Inefficient e-tail: Not got your Diwali parcel yet? Blame the rush and tax issues
First and foremost roll out the much-delayed tax reforms
Did you order a Diwali gift online? Chances arethe gift is not delivered yet, for most customers are getting delivery failed messages.
According to a report in the DNA, Diwali orders from various e-market places are piling up at the logistics firms due to lack of enough infrastructure to deal with the big rush and tax issues.
For online retailers, Diwali started early this time - the dayJeff Bezos of Amazon arrived in India and Flipkart launched its Big Billion Day sale. That was a good 25days ahead of Diwali.
On the Big Billion Day, customers thronged Flipkartand other websites attracted by the rock bottom prices and mind numbing discounts. Theyordered everything from mobile phones to home appliances. Though the offer was only for one day, the sale continued as Diwali drew near. However, the orders that they placed for Diwali seem to be stuck due to various reasons from tax issues to technical glitches.
A Blue Dart customer care executive has told the DNA newspaper that except Flipkart, which has own delivery service, all other etailers have failed to keep the speedy delivery promise.
The report says FedEx, a logistics company, has not been able to deliver about 6,000 parcels in Patna city alone as the tax department there is seeking value added tax on the products. Apart from Bihar, the companies are facing tax-related delays in Maharashtra, Karnataka, West Bengal and Gujarat too.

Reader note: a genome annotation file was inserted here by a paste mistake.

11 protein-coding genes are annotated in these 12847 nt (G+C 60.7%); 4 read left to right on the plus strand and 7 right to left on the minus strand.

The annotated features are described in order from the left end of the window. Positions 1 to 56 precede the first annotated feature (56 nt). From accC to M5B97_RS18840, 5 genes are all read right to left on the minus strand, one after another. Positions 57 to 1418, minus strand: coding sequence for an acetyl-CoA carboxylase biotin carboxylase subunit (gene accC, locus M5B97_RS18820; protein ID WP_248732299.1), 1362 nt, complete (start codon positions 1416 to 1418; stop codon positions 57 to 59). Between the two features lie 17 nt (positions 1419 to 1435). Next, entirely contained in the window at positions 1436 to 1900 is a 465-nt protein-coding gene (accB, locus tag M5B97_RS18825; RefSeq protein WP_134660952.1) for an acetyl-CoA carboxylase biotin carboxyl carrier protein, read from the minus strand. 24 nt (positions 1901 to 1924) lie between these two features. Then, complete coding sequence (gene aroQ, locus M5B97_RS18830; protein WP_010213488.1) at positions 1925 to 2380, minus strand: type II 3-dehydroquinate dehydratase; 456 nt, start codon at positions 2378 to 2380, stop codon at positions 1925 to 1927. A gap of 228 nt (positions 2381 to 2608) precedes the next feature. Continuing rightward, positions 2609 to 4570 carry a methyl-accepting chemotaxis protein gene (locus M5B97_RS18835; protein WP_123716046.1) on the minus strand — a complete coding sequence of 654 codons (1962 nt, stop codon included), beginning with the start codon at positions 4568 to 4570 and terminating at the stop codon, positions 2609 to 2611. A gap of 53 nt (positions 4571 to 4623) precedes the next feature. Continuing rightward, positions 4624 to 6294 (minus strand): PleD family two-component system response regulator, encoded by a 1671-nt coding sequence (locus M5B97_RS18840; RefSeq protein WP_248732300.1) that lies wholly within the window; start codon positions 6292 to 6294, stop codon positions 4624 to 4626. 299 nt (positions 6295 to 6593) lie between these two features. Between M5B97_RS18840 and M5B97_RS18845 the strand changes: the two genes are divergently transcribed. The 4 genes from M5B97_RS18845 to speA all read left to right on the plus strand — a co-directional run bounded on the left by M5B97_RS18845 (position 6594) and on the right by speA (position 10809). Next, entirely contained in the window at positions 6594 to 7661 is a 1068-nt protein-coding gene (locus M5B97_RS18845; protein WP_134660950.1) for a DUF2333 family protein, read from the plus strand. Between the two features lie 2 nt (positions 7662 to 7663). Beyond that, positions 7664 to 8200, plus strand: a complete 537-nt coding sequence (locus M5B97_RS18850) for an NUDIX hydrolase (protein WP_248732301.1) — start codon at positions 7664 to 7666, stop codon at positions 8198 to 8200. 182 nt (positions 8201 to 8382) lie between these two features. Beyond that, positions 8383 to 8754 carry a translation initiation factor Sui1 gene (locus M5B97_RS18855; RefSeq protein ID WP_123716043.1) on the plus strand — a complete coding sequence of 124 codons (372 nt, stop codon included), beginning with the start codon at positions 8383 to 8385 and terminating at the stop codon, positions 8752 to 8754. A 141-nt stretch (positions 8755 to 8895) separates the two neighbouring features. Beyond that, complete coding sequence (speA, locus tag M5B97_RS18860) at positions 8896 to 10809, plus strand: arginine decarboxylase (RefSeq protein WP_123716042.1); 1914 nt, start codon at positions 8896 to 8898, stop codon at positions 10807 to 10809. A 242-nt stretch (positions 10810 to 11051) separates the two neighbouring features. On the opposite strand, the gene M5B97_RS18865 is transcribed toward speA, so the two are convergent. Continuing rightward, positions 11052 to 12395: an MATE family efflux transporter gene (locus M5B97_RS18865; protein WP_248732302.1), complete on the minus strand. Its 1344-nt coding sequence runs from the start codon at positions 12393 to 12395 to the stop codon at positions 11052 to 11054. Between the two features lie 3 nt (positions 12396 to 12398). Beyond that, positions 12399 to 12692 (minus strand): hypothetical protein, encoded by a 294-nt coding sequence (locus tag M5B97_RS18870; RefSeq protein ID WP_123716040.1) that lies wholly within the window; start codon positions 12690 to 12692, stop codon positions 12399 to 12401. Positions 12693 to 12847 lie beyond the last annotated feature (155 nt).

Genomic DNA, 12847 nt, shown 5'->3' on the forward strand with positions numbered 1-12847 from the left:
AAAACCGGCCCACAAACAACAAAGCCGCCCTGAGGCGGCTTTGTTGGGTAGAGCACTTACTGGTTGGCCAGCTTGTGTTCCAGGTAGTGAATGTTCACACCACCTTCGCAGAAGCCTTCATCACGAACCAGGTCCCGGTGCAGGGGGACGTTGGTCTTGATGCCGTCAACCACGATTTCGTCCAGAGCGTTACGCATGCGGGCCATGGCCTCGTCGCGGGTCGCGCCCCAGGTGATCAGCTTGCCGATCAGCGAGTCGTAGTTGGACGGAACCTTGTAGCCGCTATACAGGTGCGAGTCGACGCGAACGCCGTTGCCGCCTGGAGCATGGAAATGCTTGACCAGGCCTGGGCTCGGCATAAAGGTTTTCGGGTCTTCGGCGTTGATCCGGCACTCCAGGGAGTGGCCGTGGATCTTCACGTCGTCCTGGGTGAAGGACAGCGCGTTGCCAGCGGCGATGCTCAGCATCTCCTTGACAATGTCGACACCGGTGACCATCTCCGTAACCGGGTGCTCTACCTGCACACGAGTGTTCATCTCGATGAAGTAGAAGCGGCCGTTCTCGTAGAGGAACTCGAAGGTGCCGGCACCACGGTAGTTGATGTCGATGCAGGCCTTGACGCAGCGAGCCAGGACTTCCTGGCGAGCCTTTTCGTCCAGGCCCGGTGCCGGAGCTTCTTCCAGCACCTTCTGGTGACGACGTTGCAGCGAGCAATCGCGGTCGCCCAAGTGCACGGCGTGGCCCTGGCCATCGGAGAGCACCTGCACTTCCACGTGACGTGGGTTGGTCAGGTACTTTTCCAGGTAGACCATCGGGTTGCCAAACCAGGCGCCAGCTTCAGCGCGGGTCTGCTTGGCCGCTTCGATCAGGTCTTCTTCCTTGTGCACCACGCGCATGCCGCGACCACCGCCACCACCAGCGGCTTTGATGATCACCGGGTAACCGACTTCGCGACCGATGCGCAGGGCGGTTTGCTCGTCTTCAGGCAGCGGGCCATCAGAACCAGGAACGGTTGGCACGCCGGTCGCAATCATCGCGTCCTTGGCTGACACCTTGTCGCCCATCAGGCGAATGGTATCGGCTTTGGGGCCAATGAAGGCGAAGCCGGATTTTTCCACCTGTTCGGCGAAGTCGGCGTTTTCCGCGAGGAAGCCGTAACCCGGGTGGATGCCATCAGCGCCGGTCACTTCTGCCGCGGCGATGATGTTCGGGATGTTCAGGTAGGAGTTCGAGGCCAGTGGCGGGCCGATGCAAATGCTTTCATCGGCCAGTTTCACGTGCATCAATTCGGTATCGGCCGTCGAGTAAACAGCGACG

Most logistics players accept that there are technical problems.
"I think as a supply-side player, we need to beef up further to manage demand," Sahil Barua, CEO and co-founder of Delhivery, a logistics company, has been quoted as saying in a report in the Business Standard.
He accepts that the company needs to invest more in capacity. "With the Google Online Shopping sale and Diwali, we are continuing to prepare ourselves to match the demand," Barua has told the newspaper.
Flipkart's Big Billion Day had also turned out to be a big fiasco with the website crashing as it was unable to cope with the huge surge in traffic.
While the recent online offers and flash sales have managed to create abuzz and provided a much-needed boost for demand, which is good for the economy, the truth is that e-commerce in India is straddled with issues of inefficiencies.
Day by day, there are new growth estimates for the sunrise sector. eTailing India Founder Ashish Jhalani has said that Indian e-commerce industry will grow 700 percent in seven years to hit $90 billion by 2021.
While there is no reason to believe that the new figure is an overstretch given the consumer interest, there is much to be done to accomplish it.
First and foremost isrolling out the much-delayed tax reforms, by bringing in the Goods and Services Tax legislation. The government should stop dithering, pull up its socks and welcome the new sector with an open mind. It will only benefit the economy.
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